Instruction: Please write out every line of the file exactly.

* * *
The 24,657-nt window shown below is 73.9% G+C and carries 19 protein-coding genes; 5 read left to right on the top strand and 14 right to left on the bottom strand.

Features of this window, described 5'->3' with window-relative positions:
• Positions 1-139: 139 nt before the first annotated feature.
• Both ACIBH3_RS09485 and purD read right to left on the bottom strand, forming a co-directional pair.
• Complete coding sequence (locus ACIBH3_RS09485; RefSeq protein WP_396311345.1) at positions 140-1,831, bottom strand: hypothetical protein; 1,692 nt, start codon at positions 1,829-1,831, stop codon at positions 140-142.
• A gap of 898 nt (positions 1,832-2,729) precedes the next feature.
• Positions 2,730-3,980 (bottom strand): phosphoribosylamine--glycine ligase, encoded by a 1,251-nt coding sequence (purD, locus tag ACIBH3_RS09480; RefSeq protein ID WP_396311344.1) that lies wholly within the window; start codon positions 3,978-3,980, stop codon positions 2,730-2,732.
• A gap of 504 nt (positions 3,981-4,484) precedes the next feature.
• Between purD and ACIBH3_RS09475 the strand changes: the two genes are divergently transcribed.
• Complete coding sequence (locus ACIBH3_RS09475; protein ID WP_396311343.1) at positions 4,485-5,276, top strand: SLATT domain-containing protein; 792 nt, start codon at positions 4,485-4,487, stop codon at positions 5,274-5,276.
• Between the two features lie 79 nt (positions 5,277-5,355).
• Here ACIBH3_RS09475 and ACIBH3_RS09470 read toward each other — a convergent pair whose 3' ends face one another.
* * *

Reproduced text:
The 24,657-nt window shown below is 73.9% G+C and carries 19 protein-coding genes; 5 read left to right on the top strand and 14 right to left on the bottom strand.

Features of this window, described 5'->3' with window-relative positions:
• Positions 1-139: 139 nt before the first annotated feature.
• Both ACIBH3_RS09485 and purD read right to left on the bottom strand, forming a co-directional pair.
• Complete coding sequence (locus ACIBH3_RS09485; RefSeq protein WP_396311345.1) at positions 140-1,831, bottom strand: hypothetical protein; 1,692 nt, start codon at positions 1,829-1,831, stop codon at positions 140-142.
• A gap of 898 nt (positions 1,832-2,729) precedes the next feature.
• Positions 2,730-3,980 (bottom strand): phosphoribosylamine--glycine ligase, encoded by a 1,251-nt coding sequence (purD, locus tag ACIBH3_RS09480; RefSeq protein ID WP_396311344.1) that lies wholly within the window; start codon positions 3,978-3,980, stop codon positions 2,730-2,732.
• A gap of 504 nt (positions 3,981-4,484) precedes the next feature.
• Between purD and ACIBH3_RS09475 the strand changes: the two genes are divergently transcribed.
• Complete coding sequence (locus ACIBH3_RS09475; protein ID WP_396311343.1) at positions 4,485-5,276, top strand: SLATT domain-containing protein; 792 nt, start codon at positions 4,485-4,487, stop codon at positions 5,274-5,276.
• Between the two features lie 79 nt (positions 5,277-5,355).
• Here ACIBH3_RS09475 and ACIBH3_RS09470 read toward each other — a convergent pair whose 3' ends face one another.